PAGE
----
The, new temper of the movement was epitomized by the travels of Father Theobald Matthew of Ireland who toured the United States from 1849 to 1851, administering the pledge of total abstinence to some 600,000 persons in 25 states. A White House dinner and a Senate reception stamped official approval upon his sojourns (Furnas, 1968: 80). Thus did temperance drift into a new phase, with its ardent spokesman, Congressman Gerrit Smith, crying that:

I would that no person were able to drink intoxicating liquors without immediately becoming a drunkard. For, who, then would . . . drink the poison that always kills, or jump into the fire that always burns? (Furnas, 1968: 15).

It was in this atmosphere that the first prohibition experiments were undertaken on a statewide basis. "Until the liquor traffic is abolished . . . all efforts at moral reform must languish," judged one of the earliest prohibitionists.

In "Grappling with the Monster," T. S. Arthur stated, "The CURSE is upon us, and there is but one CURE: Total Abstinence, by the help of God, for the Individual, and Prohibition for the State" (Furnas, 1968: 15).

In 1847, the first such cure was enacted for the state of Maine (Cherrington, 1920: 134). (Actually, the first Prohibition law went into effect in 1843 in the territory of Oregon. This was repealed five years later.)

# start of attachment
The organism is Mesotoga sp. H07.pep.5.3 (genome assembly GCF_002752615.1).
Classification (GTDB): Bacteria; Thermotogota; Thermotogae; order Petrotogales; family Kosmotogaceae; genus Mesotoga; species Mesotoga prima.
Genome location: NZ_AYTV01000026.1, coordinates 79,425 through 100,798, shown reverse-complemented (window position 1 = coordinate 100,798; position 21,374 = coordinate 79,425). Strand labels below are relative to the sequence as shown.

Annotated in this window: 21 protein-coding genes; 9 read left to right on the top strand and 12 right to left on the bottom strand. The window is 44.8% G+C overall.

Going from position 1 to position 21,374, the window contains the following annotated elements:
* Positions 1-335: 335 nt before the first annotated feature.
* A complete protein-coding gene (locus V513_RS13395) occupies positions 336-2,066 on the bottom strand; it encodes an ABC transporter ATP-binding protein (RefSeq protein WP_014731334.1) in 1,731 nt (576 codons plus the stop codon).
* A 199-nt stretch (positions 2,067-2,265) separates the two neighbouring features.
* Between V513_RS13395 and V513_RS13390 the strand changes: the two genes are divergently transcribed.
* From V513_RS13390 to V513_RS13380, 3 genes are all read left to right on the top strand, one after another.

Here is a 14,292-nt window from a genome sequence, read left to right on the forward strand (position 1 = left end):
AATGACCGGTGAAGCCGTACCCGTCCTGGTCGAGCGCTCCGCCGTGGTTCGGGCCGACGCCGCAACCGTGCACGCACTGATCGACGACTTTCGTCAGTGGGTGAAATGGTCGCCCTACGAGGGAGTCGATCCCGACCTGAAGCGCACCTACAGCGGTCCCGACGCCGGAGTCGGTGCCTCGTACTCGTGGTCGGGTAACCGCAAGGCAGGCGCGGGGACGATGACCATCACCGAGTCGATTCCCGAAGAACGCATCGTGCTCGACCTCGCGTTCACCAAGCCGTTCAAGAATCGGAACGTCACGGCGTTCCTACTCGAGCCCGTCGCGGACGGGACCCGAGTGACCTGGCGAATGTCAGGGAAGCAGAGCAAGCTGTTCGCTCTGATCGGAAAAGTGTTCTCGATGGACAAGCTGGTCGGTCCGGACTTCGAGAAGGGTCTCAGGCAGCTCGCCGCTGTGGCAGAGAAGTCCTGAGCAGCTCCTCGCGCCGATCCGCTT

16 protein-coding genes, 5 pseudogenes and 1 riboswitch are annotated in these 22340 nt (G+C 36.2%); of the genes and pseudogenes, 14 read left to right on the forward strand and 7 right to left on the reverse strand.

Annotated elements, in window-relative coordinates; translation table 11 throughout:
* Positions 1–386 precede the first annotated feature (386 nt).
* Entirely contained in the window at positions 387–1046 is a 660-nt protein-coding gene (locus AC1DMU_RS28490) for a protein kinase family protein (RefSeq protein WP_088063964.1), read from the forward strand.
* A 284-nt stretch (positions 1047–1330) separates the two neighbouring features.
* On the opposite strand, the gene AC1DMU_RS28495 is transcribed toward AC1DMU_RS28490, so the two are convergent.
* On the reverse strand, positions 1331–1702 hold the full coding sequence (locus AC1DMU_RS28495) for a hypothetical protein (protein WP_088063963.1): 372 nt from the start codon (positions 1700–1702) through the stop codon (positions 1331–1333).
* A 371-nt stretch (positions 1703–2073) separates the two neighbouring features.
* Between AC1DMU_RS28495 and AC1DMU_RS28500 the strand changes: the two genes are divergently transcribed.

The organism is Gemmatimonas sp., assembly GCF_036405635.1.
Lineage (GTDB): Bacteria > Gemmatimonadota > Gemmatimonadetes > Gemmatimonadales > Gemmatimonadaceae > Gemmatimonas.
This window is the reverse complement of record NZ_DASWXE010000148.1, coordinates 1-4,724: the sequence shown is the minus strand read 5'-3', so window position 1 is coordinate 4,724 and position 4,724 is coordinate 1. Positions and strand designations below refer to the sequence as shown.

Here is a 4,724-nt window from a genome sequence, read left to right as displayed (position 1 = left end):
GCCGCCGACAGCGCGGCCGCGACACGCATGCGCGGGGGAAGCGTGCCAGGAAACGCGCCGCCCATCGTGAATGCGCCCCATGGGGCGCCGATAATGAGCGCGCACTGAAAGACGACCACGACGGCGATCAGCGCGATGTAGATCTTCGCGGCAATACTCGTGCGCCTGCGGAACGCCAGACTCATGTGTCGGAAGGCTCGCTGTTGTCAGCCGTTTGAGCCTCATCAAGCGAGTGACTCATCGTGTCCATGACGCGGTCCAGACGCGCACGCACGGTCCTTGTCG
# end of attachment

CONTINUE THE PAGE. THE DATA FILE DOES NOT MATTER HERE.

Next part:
A wave of prohibition statutes followed. Delaware, on the heels of Maine, passed its first prohibition law only to have it declared unconstitutional the following year. Similar laws were enacted in Ohio, Illinois, Rhode Island, Minnesota, Massachusetts, Connecticut, Pennsylvania and New York during the next few years. They met with varying fates, including veto by the governors, repeal by the legislatures and invalidation by the state supreme courts.

The evaluations by several historians of these early trials were to he heard again in the 20th century: the enactments lacked support from a large portion of the population, making enforcement exceedingly difficult. Ultimately, all but one of the states repealed the prohibition statutes of the 19th century (Grant, 1932: 5; Peterson, 1969: 123).

Notwithstanding this record, prohibitionists took heart. "This thing is of God," cried Lyman Beecher from the pulpit. "That glorious Maine law was a square and grand blow right between the horns of the Devil" (Furnas, 1968: 167). Temperance societies, established in all but three states by 1832 and destined to proliferate, began to consolidate as well.